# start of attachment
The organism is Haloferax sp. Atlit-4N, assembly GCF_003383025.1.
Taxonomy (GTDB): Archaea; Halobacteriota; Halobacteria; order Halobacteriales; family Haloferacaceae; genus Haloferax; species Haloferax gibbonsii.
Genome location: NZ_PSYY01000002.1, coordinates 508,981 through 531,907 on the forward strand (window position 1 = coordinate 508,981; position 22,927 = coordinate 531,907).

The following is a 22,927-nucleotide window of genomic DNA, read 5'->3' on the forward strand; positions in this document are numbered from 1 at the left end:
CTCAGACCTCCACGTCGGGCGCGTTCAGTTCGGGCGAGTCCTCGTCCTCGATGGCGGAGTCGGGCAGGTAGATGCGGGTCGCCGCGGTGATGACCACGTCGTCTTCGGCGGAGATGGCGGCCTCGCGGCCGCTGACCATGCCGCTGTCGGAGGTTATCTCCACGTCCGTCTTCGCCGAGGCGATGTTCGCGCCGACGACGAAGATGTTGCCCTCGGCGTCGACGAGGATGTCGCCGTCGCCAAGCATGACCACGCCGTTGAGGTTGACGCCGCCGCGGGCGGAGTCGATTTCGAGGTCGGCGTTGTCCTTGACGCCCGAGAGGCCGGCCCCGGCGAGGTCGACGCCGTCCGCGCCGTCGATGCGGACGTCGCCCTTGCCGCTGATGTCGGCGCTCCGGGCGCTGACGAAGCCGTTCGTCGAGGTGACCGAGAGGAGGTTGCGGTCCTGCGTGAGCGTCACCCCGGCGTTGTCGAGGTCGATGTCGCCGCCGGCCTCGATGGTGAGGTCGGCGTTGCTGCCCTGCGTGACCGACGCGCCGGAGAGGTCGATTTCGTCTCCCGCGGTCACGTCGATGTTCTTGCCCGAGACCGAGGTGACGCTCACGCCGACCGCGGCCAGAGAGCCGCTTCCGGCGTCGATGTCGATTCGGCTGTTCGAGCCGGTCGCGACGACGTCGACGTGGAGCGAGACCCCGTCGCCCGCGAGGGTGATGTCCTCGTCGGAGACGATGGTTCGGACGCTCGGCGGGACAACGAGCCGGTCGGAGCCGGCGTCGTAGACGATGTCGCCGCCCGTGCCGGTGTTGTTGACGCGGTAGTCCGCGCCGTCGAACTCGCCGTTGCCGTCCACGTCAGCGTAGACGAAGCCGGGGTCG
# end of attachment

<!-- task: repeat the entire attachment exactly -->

The organism is Haloferax sp. Atlit-4N, assembly GCF_003383025.1.
Taxonomy (GTDB): Archaea; Halobacteriota; Halobacteria; order Halobacteriales; family Haloferacaceae; genus Haloferax; species Haloferax gibbonsii.
Genome location: NZ_PSYY01000002.1, coordinates 508,981 through 531,907 on the forward strand (window position 1 = coordinate 508,981; position 22,927 = coordinate 531,907).

The following is a 22,927-nucleotide window of genomic DNA, read 5'->3' on the forward strand; positions in this document are numbered from 1 at the left end:
CTCAGACCTCCACGTCGGGCGCGTTCAGTTCGGGCGAGTCCTCGTCCTCGATGGCGGAGTCGGGCAGGTAGATGCGGGTCGCCGCGGTGATGACCACGTCGTCTTCGGCGGAGATGGCGGCCTCGCGGCCGCTGACCATGCCGCTGTCGGAGGTTATCTCCACGTCCGTCTTCGCCGAGGCGATGTTCGCGCCGACGACGAAGATGTTGCCCTCGGCGTCGACGAGGATGTCGCCGTCGCCAAGCATGACCACGCCGTTGAGGTTGACGCCGCCGCGGGCGGAGTCGATTTCGAGGTCGGCGTTGTCCTTGACGCCCGAGAGGCCGGCCCCGGCGAGGTCGACGCCGTCCGCGCCGTCGATGCGGACGTCGCCCTTGCCGCTGATGTCGGCGCTCCGGGCGCTGACGAAGCCGTTCGTCGAGGTGACCGAGAGGAGGTTGCGGTCCTGCGTGAGCGTCACCCCGGCGTTGTCGAGGTCGATGTCGCCGCCGGCCTCGATGGTGAGGTCGGCGTTGCTGCCCTGCGTGACCGACGCGCCGGAGAGGTCGATTTCGTCTCCCGCGGTCACGTCGATGTTCTTGCCCGAGACCGAGGTGACGCTCACGCCGACCGCGGCCAGAGAGCCGCTTCCGGCGTCGATGTCGATTCGGCTGTTCGAGCCGGTCGCGACGACGTCGACGTGGAGCGAGACCCCGTCGCCCGCGAGGGTGATGTCCTCGTCGGAGACGATGGTTCGGACGCTCGGCGGGACAACGAGCCGGTCGGAGCCGGCGTCGTAGACGATGTCGCCGCCCGTGCCGGTGTTGTTGACGCGGTAGTCCGCGCCGTCGAACTCGCCGTTGCCGTCCACGTCAGCGTAGACGAAGCCGGGGTCG